The Thong Thing

For Those Who Like Old-Style Hammer Leather
; .

Traditional western holsters just don’t look right unless
they’ve got a hammer thong instead of a strap and snap

Those of us who grew up digesting a steady diet of big and small screen westerns are certainly familiar with holsters and sixguns, and whatever else we gleaned from watching heroes and villains, we became familiar with “the signal.”

You know; when some hombre visibly reached down, pulled the leather loop from around the hammer of his shootin’ iron, it was the signal somebody was about to get drilled. Plugged. Okay, shot down like a dirty dog.

We saw it a couple of times in “The Magnificent Seven,” when in separate scenes, Yul Brynner and Steve McQueen both cleared the leather thong holding their wheelguns securely in their holsters, visibly pushing the leather downward. There is more to this than Hollywood drama. Hammer thongs actually work remarkably well and over the years I’ve learned how to quickly replace ones that went bad, and how to make them work even better.

Before saying “Who gives a turkey?,” if you’ve never taken a spill while hiking or hunting in a nasty place, do not sell short what you’re about to read.


Dave has nothing against straps and snaps. They’re commonplace on
holsters for double-action revolvers, and they are a proven security device.

I’ll preface my remarks by noting there is nothing wrong with straps and snaps. They’re present on nearly every holster I’ve ever owned for double-action revolvers and semi-auto pistols, because they work. However, when packing a six-shooter, nostalgia has admittedly taken over, and I am but a weak-willed subject of too many Randolph Scott matinees.

I see really fine holsters for single-action revolvers by top names in the business featuring hammer thongs, so I’m hardly alone as a throwback. But I might just be a bit off the trail because of the way I do the “Thong Thing.”


Installation Tip

A very long time ago, I learned the quickest way to replace a damaged hammer thong is to pull the worn leather and use a long piece of heavy thread or string (you can substitute monofilament fishing line) as a guide to pull the replacement through the holes in the front bend of the holster. There should be two holes, one above and one below. Your pull string or thread should be several inches long.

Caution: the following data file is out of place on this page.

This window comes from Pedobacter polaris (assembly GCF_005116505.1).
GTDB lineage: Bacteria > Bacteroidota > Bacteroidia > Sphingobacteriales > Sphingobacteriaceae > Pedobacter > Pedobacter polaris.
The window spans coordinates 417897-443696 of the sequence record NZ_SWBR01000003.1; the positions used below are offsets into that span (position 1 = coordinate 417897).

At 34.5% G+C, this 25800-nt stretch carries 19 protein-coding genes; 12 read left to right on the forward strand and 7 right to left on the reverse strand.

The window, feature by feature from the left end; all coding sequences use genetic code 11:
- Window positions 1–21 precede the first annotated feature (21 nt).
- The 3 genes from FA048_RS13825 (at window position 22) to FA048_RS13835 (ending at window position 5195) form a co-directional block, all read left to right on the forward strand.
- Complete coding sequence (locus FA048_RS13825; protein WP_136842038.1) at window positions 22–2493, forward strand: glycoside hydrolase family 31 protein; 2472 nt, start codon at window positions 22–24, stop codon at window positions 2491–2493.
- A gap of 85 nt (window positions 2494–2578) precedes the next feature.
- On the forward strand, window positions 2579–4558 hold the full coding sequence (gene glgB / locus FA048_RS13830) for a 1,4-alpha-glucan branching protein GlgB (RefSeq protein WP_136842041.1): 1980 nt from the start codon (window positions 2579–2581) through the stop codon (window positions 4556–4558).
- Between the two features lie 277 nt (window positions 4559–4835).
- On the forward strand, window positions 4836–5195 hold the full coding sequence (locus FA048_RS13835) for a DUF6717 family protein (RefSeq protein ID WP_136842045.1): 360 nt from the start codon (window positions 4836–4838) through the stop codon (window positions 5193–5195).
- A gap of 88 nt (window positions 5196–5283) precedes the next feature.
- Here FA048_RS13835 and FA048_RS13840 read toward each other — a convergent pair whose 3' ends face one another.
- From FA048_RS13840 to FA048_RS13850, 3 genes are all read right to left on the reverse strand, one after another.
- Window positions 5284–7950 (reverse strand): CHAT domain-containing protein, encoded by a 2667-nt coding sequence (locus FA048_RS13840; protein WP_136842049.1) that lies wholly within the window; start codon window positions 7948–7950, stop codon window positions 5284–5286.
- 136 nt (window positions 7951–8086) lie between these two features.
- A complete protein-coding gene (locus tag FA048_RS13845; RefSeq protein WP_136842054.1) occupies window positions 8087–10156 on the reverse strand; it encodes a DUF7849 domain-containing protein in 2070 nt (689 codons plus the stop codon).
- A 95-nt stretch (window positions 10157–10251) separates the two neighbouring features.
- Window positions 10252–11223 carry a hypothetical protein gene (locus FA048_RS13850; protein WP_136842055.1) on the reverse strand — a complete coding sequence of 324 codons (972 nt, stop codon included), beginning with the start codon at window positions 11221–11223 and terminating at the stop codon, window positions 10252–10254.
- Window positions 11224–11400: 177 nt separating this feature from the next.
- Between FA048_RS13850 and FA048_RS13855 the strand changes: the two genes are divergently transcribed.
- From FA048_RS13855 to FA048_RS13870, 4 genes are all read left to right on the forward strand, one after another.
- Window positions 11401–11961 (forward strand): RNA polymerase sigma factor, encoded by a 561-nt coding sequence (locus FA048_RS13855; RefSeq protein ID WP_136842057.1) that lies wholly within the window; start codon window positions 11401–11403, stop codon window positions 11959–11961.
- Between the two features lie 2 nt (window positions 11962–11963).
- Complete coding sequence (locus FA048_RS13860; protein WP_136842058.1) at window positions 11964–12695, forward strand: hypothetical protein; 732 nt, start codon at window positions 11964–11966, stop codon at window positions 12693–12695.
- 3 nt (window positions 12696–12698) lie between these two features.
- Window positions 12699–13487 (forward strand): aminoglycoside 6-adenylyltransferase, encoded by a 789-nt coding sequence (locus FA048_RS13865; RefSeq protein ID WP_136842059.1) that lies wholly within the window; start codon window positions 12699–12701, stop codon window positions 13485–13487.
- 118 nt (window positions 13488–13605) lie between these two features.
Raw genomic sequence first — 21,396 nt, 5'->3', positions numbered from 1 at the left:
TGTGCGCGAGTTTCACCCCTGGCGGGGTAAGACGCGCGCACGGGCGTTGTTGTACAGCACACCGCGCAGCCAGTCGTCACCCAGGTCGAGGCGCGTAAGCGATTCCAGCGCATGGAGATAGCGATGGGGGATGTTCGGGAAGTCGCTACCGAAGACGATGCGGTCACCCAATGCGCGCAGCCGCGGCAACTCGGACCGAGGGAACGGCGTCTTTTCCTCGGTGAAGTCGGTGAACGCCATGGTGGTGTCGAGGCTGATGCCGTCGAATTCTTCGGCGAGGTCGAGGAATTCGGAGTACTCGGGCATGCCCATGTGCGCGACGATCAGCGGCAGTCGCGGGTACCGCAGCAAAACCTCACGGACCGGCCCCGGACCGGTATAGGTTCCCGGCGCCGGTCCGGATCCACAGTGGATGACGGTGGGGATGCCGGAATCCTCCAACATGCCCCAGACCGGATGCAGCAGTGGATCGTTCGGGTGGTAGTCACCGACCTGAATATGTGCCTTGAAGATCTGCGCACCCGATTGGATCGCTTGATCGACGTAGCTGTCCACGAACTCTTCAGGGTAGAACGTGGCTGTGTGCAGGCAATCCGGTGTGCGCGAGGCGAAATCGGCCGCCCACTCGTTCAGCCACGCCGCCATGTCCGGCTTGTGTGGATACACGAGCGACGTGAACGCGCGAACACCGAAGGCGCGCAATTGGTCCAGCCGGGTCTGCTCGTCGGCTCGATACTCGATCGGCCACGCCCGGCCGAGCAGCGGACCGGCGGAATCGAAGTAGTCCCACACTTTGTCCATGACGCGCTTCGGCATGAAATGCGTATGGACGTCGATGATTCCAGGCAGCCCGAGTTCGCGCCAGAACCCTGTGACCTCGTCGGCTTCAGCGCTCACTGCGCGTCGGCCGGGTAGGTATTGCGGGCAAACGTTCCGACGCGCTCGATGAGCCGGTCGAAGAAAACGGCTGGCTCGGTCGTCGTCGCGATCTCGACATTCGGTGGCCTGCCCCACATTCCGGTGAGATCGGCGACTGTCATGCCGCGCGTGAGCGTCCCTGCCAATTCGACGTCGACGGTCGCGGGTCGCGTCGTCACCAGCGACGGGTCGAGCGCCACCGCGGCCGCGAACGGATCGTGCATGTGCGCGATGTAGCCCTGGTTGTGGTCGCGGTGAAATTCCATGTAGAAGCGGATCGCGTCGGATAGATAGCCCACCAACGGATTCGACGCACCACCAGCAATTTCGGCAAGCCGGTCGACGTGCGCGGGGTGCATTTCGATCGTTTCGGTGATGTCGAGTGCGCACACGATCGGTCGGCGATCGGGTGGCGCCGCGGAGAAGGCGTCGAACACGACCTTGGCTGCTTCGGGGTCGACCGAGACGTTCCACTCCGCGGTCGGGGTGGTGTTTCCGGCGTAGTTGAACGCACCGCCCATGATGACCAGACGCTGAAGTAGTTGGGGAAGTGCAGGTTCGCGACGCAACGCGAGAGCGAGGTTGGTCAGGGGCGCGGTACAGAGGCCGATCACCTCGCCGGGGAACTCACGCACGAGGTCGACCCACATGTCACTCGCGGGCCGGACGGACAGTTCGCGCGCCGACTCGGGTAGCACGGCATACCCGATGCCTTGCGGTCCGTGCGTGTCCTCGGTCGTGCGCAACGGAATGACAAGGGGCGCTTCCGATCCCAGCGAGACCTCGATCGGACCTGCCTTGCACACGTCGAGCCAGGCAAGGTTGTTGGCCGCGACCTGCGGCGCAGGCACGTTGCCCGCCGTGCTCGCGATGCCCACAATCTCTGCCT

After removing a damaged leather thong, install the replacement
by pulling it through with the aid of a piece of heavy thread…

Pull the new leather through a couple of inches to allow for a return trip…

Instead of going through the bottom hole first and then bringing the thong back out through the top hole, I cut my leather a little longer and do it in reverse. For this task, I recommend spending a couple of dollars on a pair of good leather shoelaces, dip them or rub them with Neatsfoot oil or something comparable to prevent cracking (and subsequent future failure) and start by pulling the lace through the top hole into the holster interior and back out again through the bottom hole.

Next, run the ends of your leather strap down through the protruding loop, and pull them back tight against the holster surface. This accomplishes an important task. Thus, looped from the bottom, when the hammer thong is released, it automatically is pulled forward and away, and then downward.


The loop should come out through the lower hole in the holster,
opposite the way many people do it

Now, run the two trailing ends of the thong through the
loop and pull it back tight against the holster surface.

Remember what I said earlier: Make your lacing longer, and here’s why. Bring the leather laces up and measure them against the holstered — and unloaded — handgun’s hammer, and then tie the laces in a knot. This will then fit over the hammer as a retention device.

Bring the leather up and measure it to the top
of the hammer then tie a knot, like so.

But wait! We’re not finished yet. This is where you get a refresher on gravity and the importance of the twist, and we’re not talking about an old Chubby Checker song. A hammer thong that easily goes over the hammer can flip off just as easily, and typically unbeknownst to the person packing the hardware.